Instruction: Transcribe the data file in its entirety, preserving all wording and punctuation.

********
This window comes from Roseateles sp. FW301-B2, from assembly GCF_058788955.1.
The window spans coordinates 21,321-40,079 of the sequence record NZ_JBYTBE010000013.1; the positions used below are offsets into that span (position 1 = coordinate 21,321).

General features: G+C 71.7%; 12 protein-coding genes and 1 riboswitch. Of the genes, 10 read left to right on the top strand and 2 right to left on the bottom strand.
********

This window comes from Roseateles sp. FW301-B2, from assembly GCF_058788955.1.
The window spans coordinates 21,321-40,079 of the sequence record NZ_JBYTBE010000013.1; the positions used below are offsets into that span (position 1 = coordinate 21,321).

General features: G+C 71.7%; 12 protein-coding genes and 1 riboswitch. Of the genes, 10 read left to right on the top strand and 2 right to left on the bottom strand.